In a field traditionally dominated by men, the role of female engineers can often be downplayed. In recent years, however, the number of women in the industry is growing rapidly, and the Viterbi School of Engineering is helping to lead this effort.
The Office of Women in Engineering in Viterbi reports that 30 percent of its undergraduate population is female. Though that number might seem low in comparison to the 51 percent of women who make up the university’s student body as a whole, the American Society of Engineers reported that in 2011, only 18.4 percent of bachelor’s degrees in engineering went to women.
Despite the fact that only 30 percent of women make up Viterbi’s undergraduate population, faculty and students said it often does not feel this way in their classes.
Lianne Moreno, a freshman majoring in mechanical engineering, noted her classes were usually split equally between males and females.
“In my classes, it is 50/50,” Moreno said. “In fact, in some of my engineering classes, I feel that there are even more girls than boys.”
Milind Tambe, a professor in the computer science and industrial and systems engineering departments, made a similar remark. He has experience working with both students getting their Ph.D.s and students in Freshman Academy, a two-unit class that gives freshmen an introduction to engineering through guest lectures and team projects. Tambe said he has noticed that there is not a remarkable difference between male and female students.
“In my classes, approximately half of the students are male and half are female,” Tambe said.
Mia Smith, a senior majoring in environmental engineering, explained that students could be led to believe there are less women in certain classes because of the specific major’s demographics.
“Some majors attract more women than others,” Smith said. “For example, when I take classes outside of my major, I sometimes feel there are more men since environmental engineering is more attractive to women. Still, I don’t feel outnumbered.”
Students also felt that professors treat their students equally regardless of gender.
“Professors are just as strict,” Moreno said. “They have the same expectations for boys and girls.”
Many of the students agreed that Viterbi provides a supportive environment to its female students, and believe that this is one of the reasons why the male-to-female ratio of students in Viterbi is higher than the national average.
“I believe that Viterbi is attracting more women into engineering because it has a diverse and engaging program that encourages women to take the lead in an engineering career,” said Leilani Rebolledo, a sophomore majoring in mechanical engineering.
Viterbi offers a variety of programs catered to female engineers. One is the Society of Women Engineers, an organization with a main focus of creating a community of female engineers. The group hosts many networking events for its members.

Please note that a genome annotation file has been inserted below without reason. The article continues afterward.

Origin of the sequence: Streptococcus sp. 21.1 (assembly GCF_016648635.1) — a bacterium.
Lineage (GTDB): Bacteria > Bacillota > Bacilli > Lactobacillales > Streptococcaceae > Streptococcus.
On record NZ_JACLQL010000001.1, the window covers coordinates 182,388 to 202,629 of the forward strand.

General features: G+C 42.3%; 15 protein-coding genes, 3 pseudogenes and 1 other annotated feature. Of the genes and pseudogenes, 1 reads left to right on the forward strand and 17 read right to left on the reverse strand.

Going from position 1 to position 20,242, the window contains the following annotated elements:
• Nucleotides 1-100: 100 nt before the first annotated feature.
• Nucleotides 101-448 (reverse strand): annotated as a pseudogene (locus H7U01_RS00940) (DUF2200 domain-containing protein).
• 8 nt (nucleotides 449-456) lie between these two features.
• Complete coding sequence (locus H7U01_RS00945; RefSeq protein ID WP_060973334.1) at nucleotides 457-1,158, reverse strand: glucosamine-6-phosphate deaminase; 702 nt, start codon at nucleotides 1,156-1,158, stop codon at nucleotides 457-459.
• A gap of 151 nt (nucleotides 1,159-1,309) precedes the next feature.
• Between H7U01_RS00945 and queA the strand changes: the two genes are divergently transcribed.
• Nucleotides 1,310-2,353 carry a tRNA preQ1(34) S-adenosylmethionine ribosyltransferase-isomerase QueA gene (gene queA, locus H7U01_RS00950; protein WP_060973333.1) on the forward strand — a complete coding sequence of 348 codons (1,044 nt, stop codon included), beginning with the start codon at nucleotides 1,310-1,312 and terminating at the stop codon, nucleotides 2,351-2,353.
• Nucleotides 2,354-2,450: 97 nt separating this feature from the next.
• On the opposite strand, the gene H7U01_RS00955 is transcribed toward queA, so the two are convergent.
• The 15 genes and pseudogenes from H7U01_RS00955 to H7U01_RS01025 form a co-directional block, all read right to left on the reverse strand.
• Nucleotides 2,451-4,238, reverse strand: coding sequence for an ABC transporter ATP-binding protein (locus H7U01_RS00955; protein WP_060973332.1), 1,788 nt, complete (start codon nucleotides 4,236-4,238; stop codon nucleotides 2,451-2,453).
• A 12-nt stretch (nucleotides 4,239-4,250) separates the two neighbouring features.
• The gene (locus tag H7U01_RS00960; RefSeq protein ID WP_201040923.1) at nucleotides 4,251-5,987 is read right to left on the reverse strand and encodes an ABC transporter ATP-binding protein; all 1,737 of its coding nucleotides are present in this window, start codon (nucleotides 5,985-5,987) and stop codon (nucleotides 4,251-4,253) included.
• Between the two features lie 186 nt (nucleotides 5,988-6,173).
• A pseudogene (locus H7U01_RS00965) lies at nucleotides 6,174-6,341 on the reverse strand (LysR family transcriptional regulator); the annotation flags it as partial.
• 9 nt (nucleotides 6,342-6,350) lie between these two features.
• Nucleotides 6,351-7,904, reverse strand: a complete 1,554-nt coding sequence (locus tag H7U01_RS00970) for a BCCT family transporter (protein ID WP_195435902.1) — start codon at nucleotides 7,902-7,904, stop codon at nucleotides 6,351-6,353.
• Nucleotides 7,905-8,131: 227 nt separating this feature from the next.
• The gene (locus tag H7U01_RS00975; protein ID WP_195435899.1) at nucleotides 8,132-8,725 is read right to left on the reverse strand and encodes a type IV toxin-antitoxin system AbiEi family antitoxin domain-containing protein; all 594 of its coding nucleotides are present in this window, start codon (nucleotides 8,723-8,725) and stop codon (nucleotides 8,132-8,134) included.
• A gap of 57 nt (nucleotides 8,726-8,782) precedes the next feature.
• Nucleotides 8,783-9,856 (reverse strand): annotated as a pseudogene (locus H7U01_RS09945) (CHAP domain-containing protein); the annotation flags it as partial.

The Women in Engineering office also provides female students with opportunities for community outreach and a place where they can receive leadership development and professional support.
Many of the students also said that aside from Viterbi having multiple programs, the feedback they received outside of the school has been rather positive.
Moreno said when she would tell her family and friends that she was going to study engineering, they were encouraging.
As for Smith, she agreed that she never received negative feedback and people were usually encouraging. Smith has engaged in a variety of international studies, and she said she has noticed that other countries are changing their perspectives in regard to women in engineering as well. During her semester studying abroad in Cape Town, South Africa, Smith noticed that in her engineering classes, there were far fewer women. She mentored high school girls who seemed very enthusiastic about studying engineering.
“There is a lot of development going on in Cape Town, and many of the young women are eager to get involved in the engineering aspect,” Smith said.
Smith also spent a summer in China working in a research lab and she was surprised by the number of female engineers.
“I thought it would be the same, but there were many women engineers,” Smith said.
Despite the changing industry, students are still aware of some of the prejudice that comes along with being female engineers.
Alexia Gutiérrez, a junior majoring in environmental engineering, recalled the time when she was applying for an interview and they tried to discourage her.
“They were surprised that I was a girl, and they started telling me that in construction sites it was very aggressive, suggesting that it would be a difficult environment for a woman to work in,” Gutiérrez said.
Still, Viterbi’s female engineers viewed their role as somewhat of a challenge. Karishma Nagar, a senior majoring in industrial and systems engineering, has faced similar difficulties, but is glad to take on the challenge.
“Eventually if you demonstrate a sound understanding of problems and come up with innovative ways to resolve them, you gain credibility and are taken just as seriously as your male counterparts,” Nagar said. “I don’t consider the prejudice as an obstacle. Rather, [it’s] a challenge to take on.”